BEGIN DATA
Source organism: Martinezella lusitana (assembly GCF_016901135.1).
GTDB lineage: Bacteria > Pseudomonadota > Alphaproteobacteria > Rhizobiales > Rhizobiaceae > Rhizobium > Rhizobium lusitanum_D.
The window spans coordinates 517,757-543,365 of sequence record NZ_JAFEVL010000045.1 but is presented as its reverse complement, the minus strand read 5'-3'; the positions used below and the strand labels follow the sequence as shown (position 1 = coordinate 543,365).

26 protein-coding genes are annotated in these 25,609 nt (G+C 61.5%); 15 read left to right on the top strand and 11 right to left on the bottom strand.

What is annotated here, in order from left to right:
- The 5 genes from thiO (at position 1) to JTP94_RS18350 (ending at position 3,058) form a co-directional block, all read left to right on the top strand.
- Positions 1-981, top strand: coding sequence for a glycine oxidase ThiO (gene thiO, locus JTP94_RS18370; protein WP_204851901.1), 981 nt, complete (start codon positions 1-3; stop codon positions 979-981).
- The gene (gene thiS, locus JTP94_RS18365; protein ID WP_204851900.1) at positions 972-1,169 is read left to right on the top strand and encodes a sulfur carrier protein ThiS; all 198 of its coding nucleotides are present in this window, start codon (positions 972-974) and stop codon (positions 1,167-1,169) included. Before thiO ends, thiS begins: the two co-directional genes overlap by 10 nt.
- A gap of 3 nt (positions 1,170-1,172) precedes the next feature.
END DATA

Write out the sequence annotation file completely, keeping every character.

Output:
Source organism: Martinezella lusitana (assembly GCF_016901135.1).
GTDB lineage: Bacteria > Pseudomonadota > Alphaproteobacteria > Rhizobiales > Rhizobiaceae > Rhizobium > Rhizobium lusitanum_D.
The window spans coordinates 517,757-543,365 of sequence record NZ_JAFEVL010000045.1 but is presented as its reverse complement, the minus strand read 5'-3'; the positions used below and the strand labels follow the sequence as shown (position 1 = coordinate 543,365).

26 protein-coding genes are annotated in these 25,609 nt (G+C 61.5%); 15 read left to right on the top strand and 11 right to left on the bottom strand.

What is annotated here, in order from left to right:
- The 5 genes from thiO (at position 1) to JTP94_RS18350 (ending at position 3,058) form a co-directional block, all read left to right on the top strand.
- Positions 1-981, top strand: coding sequence for a glycine oxidase ThiO (gene thiO, locus JTP94_RS18370; protein WP_204851901.1), 981 nt, complete (start codon positions 1-3; stop codon positions 979-981).
- The gene (gene thiS, locus JTP94_RS18365; protein ID WP_204851900.1) at positions 972-1,169 is read left to right on the top strand and encodes a sulfur carrier protein ThiS; all 198 of its coding nucleotides are present in this window, start codon (positions 972-974) and stop codon (positions 1,167-1,169) included. Before thiO ends, thiS begins: the two co-directional genes overlap by 10 nt.
- A gap of 3 nt (positions 1,170-1,172) precedes the next feature.